The Middle Ages


One night, long ago.

M

y thoughts brought me to a couple of places. As events start to close down I’ve been thinking about anniversaries.

This picture of a flambeaux during Mardi Gras is a great example of that.

It’s just a picture, right?

Maybe.

To me it means a lot. I was suffering during Mardi Gras 2020. I was at the peak of my back pain which was transmitting even more pain to my right knee. I walked up Jefferson Street to my usual pre-parade stop, CC’s.

The flambeaux were lining up. I stuck my camera through the line and made this picture.

I gave up. Thee pain was too much. I limped back to my car with a couple of stops along the way.

This picture is important. It was my last serious photograph before the pandemic forced the lockdown.

For sure, I’ve been making little pictures on dog walks and my own walks. But, I haven’t made a serious picture since February, 2020.

My doctor thought I was depressed. Well, gee…

I

have a theory. When something goes south, just about everything else goes to hell.

I knew it a long time ago. I know it now.

This week is four days old.

We lost Jazzfest. We lost the red dress run. We lost Action Jackson. We lost Rosy Guste.

All of that happened during our fourth CoVid-19 surge. The national infections are now just about 130,000 infections a day. Our hospitals are jammed. The two big hospitals in Baton Rouge are filled. They literally cannot take more patients.

Louisiana and the rest of the country are headed south. All manner of smaller bad things are starting to happen. What’s next?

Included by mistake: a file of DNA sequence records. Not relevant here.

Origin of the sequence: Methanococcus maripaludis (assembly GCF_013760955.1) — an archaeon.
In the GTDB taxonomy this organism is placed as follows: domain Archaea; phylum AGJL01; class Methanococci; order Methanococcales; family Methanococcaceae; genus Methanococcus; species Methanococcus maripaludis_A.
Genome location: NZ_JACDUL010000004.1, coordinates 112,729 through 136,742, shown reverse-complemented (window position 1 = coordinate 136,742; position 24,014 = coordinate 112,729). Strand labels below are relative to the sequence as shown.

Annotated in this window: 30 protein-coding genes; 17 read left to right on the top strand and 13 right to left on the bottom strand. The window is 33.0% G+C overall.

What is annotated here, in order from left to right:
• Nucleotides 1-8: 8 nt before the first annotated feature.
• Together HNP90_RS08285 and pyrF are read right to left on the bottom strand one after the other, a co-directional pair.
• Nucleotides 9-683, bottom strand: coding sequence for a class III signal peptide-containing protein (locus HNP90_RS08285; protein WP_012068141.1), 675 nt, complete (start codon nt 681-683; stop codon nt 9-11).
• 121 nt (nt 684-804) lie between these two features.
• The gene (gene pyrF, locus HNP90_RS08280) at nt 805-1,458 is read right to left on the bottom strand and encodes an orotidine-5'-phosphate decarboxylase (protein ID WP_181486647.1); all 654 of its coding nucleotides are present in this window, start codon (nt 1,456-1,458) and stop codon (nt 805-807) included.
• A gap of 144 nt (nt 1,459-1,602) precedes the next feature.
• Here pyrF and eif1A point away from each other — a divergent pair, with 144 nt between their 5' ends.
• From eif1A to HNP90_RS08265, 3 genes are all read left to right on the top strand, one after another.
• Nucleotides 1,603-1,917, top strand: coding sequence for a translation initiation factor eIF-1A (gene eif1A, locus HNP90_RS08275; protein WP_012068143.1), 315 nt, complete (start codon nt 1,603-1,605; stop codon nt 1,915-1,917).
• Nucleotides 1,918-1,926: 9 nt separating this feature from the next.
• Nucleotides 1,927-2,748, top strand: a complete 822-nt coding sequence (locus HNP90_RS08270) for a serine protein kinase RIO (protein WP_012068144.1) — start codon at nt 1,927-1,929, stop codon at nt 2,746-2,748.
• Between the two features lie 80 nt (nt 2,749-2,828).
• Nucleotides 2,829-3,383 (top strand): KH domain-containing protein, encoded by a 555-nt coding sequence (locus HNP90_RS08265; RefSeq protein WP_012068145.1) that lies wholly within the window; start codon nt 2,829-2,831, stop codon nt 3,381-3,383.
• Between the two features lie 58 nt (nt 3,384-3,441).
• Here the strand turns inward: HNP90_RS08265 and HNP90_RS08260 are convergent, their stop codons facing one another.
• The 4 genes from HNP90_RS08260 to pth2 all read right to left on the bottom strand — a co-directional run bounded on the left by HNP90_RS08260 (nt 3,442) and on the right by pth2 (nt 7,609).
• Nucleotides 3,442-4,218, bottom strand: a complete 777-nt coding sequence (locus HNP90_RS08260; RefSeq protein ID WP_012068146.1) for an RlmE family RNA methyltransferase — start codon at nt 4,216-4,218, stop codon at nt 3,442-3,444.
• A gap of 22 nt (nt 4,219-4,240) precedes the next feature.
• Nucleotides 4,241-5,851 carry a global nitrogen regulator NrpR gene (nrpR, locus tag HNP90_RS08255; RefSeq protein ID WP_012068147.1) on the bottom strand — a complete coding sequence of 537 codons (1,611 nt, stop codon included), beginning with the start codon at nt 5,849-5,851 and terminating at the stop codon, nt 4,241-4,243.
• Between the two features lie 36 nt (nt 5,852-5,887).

Y

ou just never know. That’s what Action Jackson said to me when we first met.

He was right. Maybe more than he knew.

When you photograph second lines every Sunday to get to know many people.

Photographers cluster together and chat. We get to know each other. We are happy to see each other.

One photographer was Roy Guste. I knew him as a photographer. Once, when his car was broken down I gave him a ride.

There was more to him.

He studied cooking at Cordon Bleu. He was the proprietor of one of our famous old restaurants as his dad was before him. He wrote ten books about our food, traditions and cooking.

He was very well known to the food culture of New Orleans.

I never knew. I wonder how many of the photographers on the line knew.

Roy Guste died yesterday after a long battle with cancer. He was 69.

RIP.

3 Comments

Leave a Comment

  1. The kids haven’t started back to school yet in Southern California. We have about one more week, and then we’ll see what happens. I am very wary. I’m wondering if we will be able to return to many of the pursuits that once were so important to us. No time soon, surely.

    How is tourism in New Orleans? I would think it highly affected (negatively) but I can’t account for what people are doing these days! We were visiting family in San Francisco a couple of weeks ago and I was shocked at the crowds!

    Liked by 1 person

    • I don’t think we will, the pandemic has changed everything no matter how long the anti-maskers and vexers scream about freedom. Tourism was pretty good, but tourists who come here are generally idiots. Packed on Bourbon Street, no masks spewing drinks as they cough. If Lambda gets out of the barn in a big way those crowds are going to learn the hardest of lessons.

      Like

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